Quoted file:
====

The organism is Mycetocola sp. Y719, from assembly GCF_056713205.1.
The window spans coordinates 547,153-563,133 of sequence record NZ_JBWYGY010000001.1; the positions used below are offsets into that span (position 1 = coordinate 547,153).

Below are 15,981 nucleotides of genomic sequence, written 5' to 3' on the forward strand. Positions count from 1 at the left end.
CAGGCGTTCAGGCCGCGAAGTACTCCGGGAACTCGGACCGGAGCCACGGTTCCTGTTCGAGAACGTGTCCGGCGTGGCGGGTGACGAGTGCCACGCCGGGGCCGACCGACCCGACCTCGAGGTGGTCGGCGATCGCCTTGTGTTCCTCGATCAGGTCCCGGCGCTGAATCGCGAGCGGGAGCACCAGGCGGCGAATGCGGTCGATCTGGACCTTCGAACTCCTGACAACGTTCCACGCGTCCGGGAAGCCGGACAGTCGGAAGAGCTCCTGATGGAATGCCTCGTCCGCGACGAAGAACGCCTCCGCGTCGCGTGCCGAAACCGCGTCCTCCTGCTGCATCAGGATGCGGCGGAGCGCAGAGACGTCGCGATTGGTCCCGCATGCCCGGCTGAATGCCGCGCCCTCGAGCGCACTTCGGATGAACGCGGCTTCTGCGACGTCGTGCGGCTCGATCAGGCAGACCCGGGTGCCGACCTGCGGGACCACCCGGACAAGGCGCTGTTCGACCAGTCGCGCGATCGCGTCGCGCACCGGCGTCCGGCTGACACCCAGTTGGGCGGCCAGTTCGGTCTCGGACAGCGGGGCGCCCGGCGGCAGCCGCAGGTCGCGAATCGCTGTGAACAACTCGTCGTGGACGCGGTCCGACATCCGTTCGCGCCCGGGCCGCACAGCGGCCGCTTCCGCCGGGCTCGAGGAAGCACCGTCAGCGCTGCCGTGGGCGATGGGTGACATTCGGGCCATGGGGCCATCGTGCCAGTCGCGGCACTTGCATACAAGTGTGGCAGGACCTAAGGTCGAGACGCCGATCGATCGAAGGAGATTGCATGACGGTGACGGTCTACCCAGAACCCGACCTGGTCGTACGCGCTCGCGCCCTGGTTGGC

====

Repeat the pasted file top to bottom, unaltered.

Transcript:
The organism is Mycetocola sp. Y719, from assembly GCF_056713205.1.
The window spans coordinates 547,153-563,133 of sequence record NZ_JBWYGY010000001.1; the positions used below are offsets into that span (position 1 = coordinate 547,153).

Below are 15,981 nucleotides of genomic sequence, written 5' to 3' on the forward strand. Positions count from 1 at the left end.
CAGGCGTTCAGGCCGCGAAGTACTCCGGGAACTCGGACCGGAGCCACGGTTCCTGTTCGAGAACGTGTCCGGCGTGGCGGGTGACGAGTGCCACGCCGGGGCCGACCGACCCGACCTCGAGGTGGTCGGCGATCGCCTTGTGTTCCTCGATCAGGTCCCGGCGCTGAATCGCGAGCGGGAGCACCAGGCGGCGAATGCGGTCGATCTGGACCTTCGAACTCCTGACAACGTTCCACGCGTCCGGGAAGCCGGACAGTCGGAAGAGCTCCTGATGGAATGCCTCGTCCGCGACGAAGAACGCCTCCGCGTCGCGTGCCGAAACCGCGTCCTCCTGCTGCATCAGGATGCGGCGGAGCGCAGAGACGTCGCGATTGGTCCCGCATGCCCGGCTGAATGCCGCGCCCTCGAGCGCACTTCGGATGAACGCGGCTTCTGCGACGTCGTGCGGCTCGATCAGGCAGACCCGGGTGCCGACCTGCGGGACCACCCGGACAAGGCGCTGTTCGACCAGTCGCGCGATCGCGTCGCGCACCGGCGTCCGGCTGACACCCAGTTGGGCGGCCAGTTCGGTCTCGGACAGCGGGGCGCCCGGCGGCAGCCGCAGGTCGCGAATCGCTGTGAACAACTCGTCGTGGACGCGGTCCGACATCCGTTCGCGCCCGGGCCGCACAGCGGCCGCTTCCGCCGGGCTCGAGGAAGCACCGTCAGCGCTGCCGTGGGCGATGGGTGACATTCGGGCCATGGGGCCATCGTGCCAGTCGCGGCACTTGCATACAAGTGTGGCAGGACCTAAGGTCGAGACGCCGATCGATCGAAGGAGATTGCATGACGGTGACGGTCTACCCAGAACCCGACCTGGTCGTACGCGCTCGCGCCCTGGTTGGC